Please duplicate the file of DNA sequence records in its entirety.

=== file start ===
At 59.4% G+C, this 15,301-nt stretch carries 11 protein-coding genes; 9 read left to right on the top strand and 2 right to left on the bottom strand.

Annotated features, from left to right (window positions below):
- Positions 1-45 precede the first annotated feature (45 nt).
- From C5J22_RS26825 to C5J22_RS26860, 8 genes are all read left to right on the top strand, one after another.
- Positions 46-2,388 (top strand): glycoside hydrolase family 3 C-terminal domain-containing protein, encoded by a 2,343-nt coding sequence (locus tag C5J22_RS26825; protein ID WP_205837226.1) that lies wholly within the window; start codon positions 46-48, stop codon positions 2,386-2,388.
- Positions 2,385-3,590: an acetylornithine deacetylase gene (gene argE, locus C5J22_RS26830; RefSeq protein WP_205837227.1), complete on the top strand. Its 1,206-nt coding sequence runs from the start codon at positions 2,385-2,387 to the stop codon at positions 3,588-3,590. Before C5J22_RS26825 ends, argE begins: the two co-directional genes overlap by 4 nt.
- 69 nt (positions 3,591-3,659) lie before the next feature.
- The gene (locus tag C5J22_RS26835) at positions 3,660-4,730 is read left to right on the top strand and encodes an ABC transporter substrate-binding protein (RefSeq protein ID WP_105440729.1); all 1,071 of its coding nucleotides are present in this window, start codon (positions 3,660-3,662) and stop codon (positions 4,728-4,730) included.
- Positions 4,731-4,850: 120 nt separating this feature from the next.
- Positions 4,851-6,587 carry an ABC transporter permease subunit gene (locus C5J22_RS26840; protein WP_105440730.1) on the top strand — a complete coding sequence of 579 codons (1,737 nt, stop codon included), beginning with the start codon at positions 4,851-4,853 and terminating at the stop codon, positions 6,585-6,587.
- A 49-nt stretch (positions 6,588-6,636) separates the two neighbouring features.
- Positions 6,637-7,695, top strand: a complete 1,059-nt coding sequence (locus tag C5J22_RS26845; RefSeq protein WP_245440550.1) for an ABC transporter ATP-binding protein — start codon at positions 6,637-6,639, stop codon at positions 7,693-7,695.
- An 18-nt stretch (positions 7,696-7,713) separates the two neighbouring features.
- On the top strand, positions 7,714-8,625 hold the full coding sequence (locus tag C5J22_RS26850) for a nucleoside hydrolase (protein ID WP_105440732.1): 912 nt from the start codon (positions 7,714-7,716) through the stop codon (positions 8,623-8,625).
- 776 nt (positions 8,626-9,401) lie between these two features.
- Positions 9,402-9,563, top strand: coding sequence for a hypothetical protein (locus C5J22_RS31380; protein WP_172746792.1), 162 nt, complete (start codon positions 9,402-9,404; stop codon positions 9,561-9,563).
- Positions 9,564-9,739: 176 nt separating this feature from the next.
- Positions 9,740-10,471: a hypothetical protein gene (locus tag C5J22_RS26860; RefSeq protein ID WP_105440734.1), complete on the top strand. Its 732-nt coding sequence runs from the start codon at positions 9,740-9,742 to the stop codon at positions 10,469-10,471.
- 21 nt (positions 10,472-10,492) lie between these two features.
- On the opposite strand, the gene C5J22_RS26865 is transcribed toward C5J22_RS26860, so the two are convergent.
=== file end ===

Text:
At 59.4% G+C, this 15,301-nt stretch carries 11 protein-coding genes; 9 read left to right on the top strand and 2 right to left on the bottom strand.

Annotated features, from left to right (window positions below):
- Positions 1-45 precede the first annotated feature (45 nt).
- From C5J22_RS26825 to C5J22_RS26860, 8 genes are all read left to right on the top strand, one after another.
- Positions 46-2,388 (top strand): glycoside hydrolase family 3 C-terminal domain-containing protein, encoded by a 2,343-nt coding sequence (locus tag C5J22_RS26825; protein ID WP_205837226.1) that lies wholly within the window; start codon positions 46-48, stop codon positions 2,386-2,388.
- Positions 2,385-3,590: an acetylornithine deacetylase gene (gene argE, locus C5J22_RS26830; RefSeq protein WP_205837227.1), complete on the top strand. Its 1,206-nt coding sequence runs from the start codon at positions 2,385-2,387 to the stop codon at positions 3,588-3,590. Before C5J22_RS26825 ends, argE begins: the two co-directional genes overlap by 4 nt.
- 69 nt (positions 3,591-3,659) lie before the next feature.
- The gene (locus tag C5J22_RS26835) at positions 3,660-4,730 is read left to right on the top strand and encodes an ABC transporter substrate-binding protein (RefSeq protein ID WP_105440729.1); all 1,071 of its coding nucleotides are present in this window, start codon (positions 3,660-3,662) and stop codon (positions 4,728-4,730) included.
- Positions 4,731-4,850: 120 nt separating this feature from the next.
- Positions 4,851-6,587 carry an ABC transporter permease subunit gene (locus C5J22_RS26840; protein WP_105440730.1) on the top strand — a complete coding sequence of 579 codons (1,737 nt, stop codon included), beginning with the start codon at positions 4,851-4,853 and terminating at the stop codon, positions 6,585-6,587.
- A 49-nt stretch (positions 6,588-6,636) separates the two neighbouring features.
- Positions 6,637-7,695, top strand: a complete 1,059-nt coding sequence (locus tag C5J22_RS26845; RefSeq protein WP_245440550.1) for an ABC transporter ATP-binding protein — start codon at positions 6,637-6,639, stop codon at positions 7,693-7,695.
- An 18-nt stretch (positions 7,696-7,713) separates the two neighbouring features.
- On the top strand, positions 7,714-8,625 hold the full coding sequence (locus tag C5J22_RS26850) for a nucleoside hydrolase (protein ID WP_105440732.1): 912 nt from the start codon (positions 7,714-7,716) through the stop codon (positions 8,623-8,625).
- 776 nt (positions 8,626-9,401) lie between these two features.
- Positions 9,402-9,563, top strand: coding sequence for a hypothetical protein (locus C5J22_RS31380; protein WP_172746792.1), 162 nt, complete (start codon positions 9,402-9,404; stop codon positions 9,561-9,563).
- Positions 9,564-9,739: 176 nt separating this feature from the next.
- Positions 9,740-10,471: a hypothetical protein gene (locus tag C5J22_RS26860; RefSeq protein ID WP_105440734.1), complete on the top strand. Its 732-nt coding sequence runs from the start codon at positions 9,740-9,742 to the stop codon at positions 10,469-10,471.
- 21 nt (positions 10,472-10,492) lie between these two features.
- On the opposite strand, the gene C5J22_RS26865 is transcribed toward C5J22_RS26860, so the two are convergent.